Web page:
Is it making us sterile? Back to the original scare piece, we see that even small amounts of soy consumption can lead to a reduced sperm count. Researchers at Harvard concluded that eating only half a serving per day (about the same as the Chinese, who haven't seemed to have problems) lowers sperm concentrations and "may play a role" in male infertility. However, moving past the headlines, we see that no males in the study were infertile due to soy and that the much larger culprit in the study was obesity. Obesity can cause sterility. There is no evidence that soy can or will.

Is it making us fat? One soy fact is clear: It's not making us fat. Soy's popularity, in fact, came from the fact that it's a very good source of protein and omega-3 and, unlike animal protein, is far less likely to make us fat. In 1989, the FAO/WHO developed the Protein Digestibility Corrected Amino Acid Score, a method of measuring protein values in human nutrition. Eggs, milk, and soy all score a 1.0, the best possible. Beef scores .92 and peanuts score .52. Additionally, soy's fat is mainly omega-3, making it an excellent substitute for meat, which is high in saturated fat.

Isn't an allergy to soy likely? Soy is one of the top eight allergens, along with milk, eggs, peanuts, tree nuts, fish, shellfish, and wheat. This is due to its 12-protein structure. While it's not likely that you're allergic to soy, its symptoms can be subtle and hard to distinguish, like sore muscles or general fatigue. Also, it's in so many foods that it can be difficult for those with soy allergies to eat a balanced diet, or to even know they're eating it at all. Soy is often found in baked goods, canned tuna, cereals, crackers, sauces, soups, some peanut butters, and infant formula. Avoidance takes a lot of attention.

What is soy lecithin? It seems to be in everything! Soy lecithin is a waste product that comes from the manufacturing of soybeans and is used in many different products. Its main use is as an emulsifier in junk foods, but it's also used, in part, for many supplements. It's been linked to many health benefits and some things less beneficial. It's debatable whether it's a health benefit or a danger, but a bad batch was linked to a recent Hershey recall and plant closure in 2006. Even if it proves to be healthy, as studies suggest, soy lecithin still needs to be considered when determining your soy intake.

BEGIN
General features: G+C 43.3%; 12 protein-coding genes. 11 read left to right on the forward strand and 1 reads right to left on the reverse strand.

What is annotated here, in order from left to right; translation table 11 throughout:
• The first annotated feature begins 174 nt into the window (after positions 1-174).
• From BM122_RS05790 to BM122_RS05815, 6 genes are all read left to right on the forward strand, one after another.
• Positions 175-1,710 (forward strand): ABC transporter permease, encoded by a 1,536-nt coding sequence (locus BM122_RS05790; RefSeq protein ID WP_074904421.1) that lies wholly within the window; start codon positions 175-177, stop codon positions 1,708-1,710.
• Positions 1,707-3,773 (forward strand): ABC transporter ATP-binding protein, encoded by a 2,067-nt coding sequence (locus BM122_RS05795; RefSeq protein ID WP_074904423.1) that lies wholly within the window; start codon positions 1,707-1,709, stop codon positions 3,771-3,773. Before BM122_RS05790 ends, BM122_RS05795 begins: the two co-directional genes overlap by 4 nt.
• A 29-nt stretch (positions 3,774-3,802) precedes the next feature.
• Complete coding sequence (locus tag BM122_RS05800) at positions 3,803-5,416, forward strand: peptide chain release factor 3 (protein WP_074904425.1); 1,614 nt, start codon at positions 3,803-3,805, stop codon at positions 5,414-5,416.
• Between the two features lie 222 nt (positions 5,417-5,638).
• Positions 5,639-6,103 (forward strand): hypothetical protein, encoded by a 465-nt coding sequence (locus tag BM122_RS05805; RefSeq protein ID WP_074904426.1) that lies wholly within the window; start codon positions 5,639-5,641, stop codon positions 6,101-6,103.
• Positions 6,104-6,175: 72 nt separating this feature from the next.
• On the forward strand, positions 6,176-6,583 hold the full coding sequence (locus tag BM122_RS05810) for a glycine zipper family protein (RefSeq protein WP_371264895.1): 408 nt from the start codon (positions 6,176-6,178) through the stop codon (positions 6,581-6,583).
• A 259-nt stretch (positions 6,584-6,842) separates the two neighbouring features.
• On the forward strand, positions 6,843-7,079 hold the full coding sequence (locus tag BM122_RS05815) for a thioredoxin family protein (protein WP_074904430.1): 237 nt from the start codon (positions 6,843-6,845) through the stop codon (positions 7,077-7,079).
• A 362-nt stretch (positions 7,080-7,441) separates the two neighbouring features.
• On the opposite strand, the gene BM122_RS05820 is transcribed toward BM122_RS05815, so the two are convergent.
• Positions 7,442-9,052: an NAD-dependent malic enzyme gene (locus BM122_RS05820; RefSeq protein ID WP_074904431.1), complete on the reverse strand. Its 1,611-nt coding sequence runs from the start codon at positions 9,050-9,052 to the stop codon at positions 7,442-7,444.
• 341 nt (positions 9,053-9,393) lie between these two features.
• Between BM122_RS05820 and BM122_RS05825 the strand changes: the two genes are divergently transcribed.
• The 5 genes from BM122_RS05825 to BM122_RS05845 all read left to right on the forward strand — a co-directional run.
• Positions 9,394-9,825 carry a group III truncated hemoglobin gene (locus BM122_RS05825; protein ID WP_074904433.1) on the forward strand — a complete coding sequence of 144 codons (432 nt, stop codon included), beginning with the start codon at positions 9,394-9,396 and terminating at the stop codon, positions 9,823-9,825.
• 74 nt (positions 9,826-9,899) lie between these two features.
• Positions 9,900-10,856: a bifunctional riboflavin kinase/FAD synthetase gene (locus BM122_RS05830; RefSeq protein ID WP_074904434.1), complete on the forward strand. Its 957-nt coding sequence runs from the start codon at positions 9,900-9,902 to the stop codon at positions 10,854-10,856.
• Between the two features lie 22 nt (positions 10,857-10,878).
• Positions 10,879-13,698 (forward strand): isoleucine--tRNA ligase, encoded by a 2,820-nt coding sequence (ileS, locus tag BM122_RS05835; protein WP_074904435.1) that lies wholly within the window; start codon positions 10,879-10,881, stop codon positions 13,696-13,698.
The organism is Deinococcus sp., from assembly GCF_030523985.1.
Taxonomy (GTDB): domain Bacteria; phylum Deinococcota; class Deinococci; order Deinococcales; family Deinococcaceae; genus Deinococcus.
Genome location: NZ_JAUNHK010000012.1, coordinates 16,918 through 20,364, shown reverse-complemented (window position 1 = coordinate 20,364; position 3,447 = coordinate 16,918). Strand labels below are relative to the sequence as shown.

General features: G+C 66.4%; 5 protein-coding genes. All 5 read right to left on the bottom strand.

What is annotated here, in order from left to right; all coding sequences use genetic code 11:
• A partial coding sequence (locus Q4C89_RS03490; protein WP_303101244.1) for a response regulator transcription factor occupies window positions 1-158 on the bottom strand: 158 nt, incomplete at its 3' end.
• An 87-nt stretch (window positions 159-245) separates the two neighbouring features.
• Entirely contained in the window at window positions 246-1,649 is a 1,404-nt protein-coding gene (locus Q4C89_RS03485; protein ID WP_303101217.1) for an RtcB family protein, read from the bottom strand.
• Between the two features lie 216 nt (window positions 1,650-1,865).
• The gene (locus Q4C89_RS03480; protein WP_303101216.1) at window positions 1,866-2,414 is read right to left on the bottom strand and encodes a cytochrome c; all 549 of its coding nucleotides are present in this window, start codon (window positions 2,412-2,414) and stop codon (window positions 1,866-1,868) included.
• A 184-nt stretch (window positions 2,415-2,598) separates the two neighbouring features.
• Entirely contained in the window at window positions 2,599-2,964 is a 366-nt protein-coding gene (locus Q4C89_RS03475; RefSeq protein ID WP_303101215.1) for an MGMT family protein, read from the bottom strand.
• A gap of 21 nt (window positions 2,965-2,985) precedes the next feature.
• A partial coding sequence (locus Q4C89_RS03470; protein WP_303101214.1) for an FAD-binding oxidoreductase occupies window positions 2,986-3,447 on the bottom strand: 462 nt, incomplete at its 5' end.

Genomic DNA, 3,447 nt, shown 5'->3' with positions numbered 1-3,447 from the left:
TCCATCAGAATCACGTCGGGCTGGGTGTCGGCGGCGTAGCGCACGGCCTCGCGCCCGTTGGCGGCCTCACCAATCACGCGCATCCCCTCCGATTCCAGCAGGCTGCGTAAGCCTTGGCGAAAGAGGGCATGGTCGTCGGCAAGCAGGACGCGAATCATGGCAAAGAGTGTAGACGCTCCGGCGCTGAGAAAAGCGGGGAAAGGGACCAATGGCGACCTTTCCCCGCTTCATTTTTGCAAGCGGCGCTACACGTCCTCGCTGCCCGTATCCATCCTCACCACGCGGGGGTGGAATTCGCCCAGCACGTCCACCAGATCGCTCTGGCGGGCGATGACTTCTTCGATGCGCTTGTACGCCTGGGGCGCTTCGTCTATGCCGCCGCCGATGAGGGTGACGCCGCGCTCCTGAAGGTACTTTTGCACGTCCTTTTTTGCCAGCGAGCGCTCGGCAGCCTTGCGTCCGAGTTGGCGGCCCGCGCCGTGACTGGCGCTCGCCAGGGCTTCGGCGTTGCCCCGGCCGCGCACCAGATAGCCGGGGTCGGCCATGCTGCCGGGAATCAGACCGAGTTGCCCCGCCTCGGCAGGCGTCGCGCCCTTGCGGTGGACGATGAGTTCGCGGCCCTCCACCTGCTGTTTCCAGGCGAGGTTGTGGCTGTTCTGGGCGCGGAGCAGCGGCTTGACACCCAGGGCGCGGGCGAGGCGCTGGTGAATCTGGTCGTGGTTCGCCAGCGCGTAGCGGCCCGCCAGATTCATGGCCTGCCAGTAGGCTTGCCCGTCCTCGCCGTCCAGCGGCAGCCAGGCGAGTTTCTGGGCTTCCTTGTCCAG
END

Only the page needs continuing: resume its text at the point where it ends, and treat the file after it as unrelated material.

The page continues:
So why risk eating soy at all? And if I do, how much should I eat? There is no denying that soy can be a healthy part of your diet, unless you happen to be allergic to it. Its macronutrient profile is exceptional. It's a great protein and fat source. It's been linked to improved cardiovascular health, and the isoflavones have myriad benefits associated with them. All the negative research seems to be linked to excessive amounts. It's only what is deemed excessive that is debated. Messina states, "I don't believe there is evidence that exceeding these amounts is harmful," in regards to a 25-gram-per-day recommendation. The Chinese study showed nothing but health benefits associated with the consumption of 13 grams per day, on average, but participants also ate up to 58 grams per day. It would make sense to recommend a serving or two of soy per day, provided it comes from natural sources. The trick is learning about the foods wherein soy is hidden, which will take some label reading and a little bit of probing.

 Steve Edwards (2008). Soy: 10 questions answered. Retreived from Newsletter Archive: Healthy Protein Sources.

 

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by on Sep. 1, 2008 at 6:04 PM